Levine v. Remolif

Annotate this Case

390 P.2d 718 (1964)

Lois Ann LEVINE and Steven David Levine, minors by their Guardian ad Litem, Lawrence Mushkin; and Lois Ann Levine and Steven David Levine, by their Guardian ad litem, lawrence mushkin, as the heirs of charles levine, Deceased, Appellants, v. Henry C. REMOLIF, Respondent.

No. 4652.

Supreme Court of Nevada.

March 30, 1964.

Morton Galane, of Las Vegas, for Appellants.

Clarence Sundean and Carl J. Christensen, Las Vegas, for respondent.

McNAMEE, Justice.

Charles Levine died as a result of a collision in Las Vegas between the Ford car he was driving and a Thunderbird car driven by respondent. This is a wrongful death action brought by the children of Charles Levine.

Respondent was proceeding south on Sixth Street toward the intersection of Sixth and Canosa. Deceased was approaching Sixth Street on Canosa from the west. Eastbound traffic on Canosa was regulated by a "YIELD" sign, which under NRS 484.164 required drivers approaching the sign to reduce speed or stop, if necessary, and yield the right of way to any vehicle in the intersection "or approaching *719 on another highway so closely as to constitute an immediate hazard."[1]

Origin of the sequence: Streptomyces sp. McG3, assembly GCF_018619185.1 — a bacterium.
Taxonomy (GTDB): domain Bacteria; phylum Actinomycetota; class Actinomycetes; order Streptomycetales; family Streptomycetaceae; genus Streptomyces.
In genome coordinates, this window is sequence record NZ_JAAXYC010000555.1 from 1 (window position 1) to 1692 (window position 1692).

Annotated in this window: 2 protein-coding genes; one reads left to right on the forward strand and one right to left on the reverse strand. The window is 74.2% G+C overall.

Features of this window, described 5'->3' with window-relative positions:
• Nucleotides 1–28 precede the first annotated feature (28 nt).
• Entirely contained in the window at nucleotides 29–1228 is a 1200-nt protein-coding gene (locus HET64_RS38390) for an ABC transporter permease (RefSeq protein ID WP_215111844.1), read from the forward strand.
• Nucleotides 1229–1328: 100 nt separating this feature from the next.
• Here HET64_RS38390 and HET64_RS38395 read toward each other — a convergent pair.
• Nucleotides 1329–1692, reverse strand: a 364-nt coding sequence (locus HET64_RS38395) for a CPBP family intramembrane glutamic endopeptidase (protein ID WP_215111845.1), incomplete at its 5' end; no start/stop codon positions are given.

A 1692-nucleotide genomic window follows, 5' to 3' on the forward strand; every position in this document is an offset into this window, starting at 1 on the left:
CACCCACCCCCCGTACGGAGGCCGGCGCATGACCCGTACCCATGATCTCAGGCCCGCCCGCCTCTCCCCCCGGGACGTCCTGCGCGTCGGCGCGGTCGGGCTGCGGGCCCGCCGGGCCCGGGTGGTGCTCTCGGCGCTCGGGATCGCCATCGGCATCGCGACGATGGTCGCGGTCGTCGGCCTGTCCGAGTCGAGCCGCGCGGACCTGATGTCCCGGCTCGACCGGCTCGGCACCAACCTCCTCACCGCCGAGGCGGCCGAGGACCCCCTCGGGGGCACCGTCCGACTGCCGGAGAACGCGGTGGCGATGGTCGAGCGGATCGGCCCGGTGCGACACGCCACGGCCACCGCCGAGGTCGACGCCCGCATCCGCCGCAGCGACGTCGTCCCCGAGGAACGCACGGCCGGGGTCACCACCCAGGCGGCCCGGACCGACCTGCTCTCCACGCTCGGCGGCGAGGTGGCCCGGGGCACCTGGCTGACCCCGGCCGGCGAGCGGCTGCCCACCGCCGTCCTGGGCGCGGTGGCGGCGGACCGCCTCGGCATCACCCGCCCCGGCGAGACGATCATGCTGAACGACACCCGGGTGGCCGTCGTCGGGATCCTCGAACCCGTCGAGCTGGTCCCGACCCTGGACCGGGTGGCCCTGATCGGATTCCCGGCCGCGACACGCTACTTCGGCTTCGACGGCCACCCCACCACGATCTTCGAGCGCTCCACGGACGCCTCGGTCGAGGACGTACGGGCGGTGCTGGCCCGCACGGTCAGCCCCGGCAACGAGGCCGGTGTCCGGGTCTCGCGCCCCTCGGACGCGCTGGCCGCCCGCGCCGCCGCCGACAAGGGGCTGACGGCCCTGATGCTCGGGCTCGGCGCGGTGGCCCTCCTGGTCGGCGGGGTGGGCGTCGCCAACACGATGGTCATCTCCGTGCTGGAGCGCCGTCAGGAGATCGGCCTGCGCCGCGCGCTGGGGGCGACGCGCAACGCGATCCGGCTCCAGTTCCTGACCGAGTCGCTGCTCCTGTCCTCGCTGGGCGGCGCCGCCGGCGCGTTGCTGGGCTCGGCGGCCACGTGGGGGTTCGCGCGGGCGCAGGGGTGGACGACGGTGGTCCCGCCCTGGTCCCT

Respondent testified he was traveling approximately 25 miles per hour on Sixth Street, and as he approached the intersection he slowed down to between 15 and 20 miles an hour, and at the moment of impact, "I was nearly stopped." He further testified that the Ford car entered the intersection "going within the vicinity of 40 miles an hour." The only other eye witness was James Marvin Melvin, who was 16 1/2 years old at the time. He testified that the Ford went through the "YIELD" sign without stopping, at a speed he estimated to be 40 to 50 miles per hour. He did not see the Thunderbird until after the impact. The cars were traveling at right angles to each other. The front of the Thunderbird collided with the rear left side of the Ford. Twelve feet of skid marks showed that the Thunderbird had applied its brakes prior to the impact. There were no skid marks from the Ford prior to the impact. Various photographs and a diagram of the scene of the accident, prepared by two police officers, which showed the intersection, place of impact, skid marks, and where the two cars came to rest, were received in evidence. The accident happened at 8:00 P.M., on August 15, 1961. It was dusk and each car had its headlights on.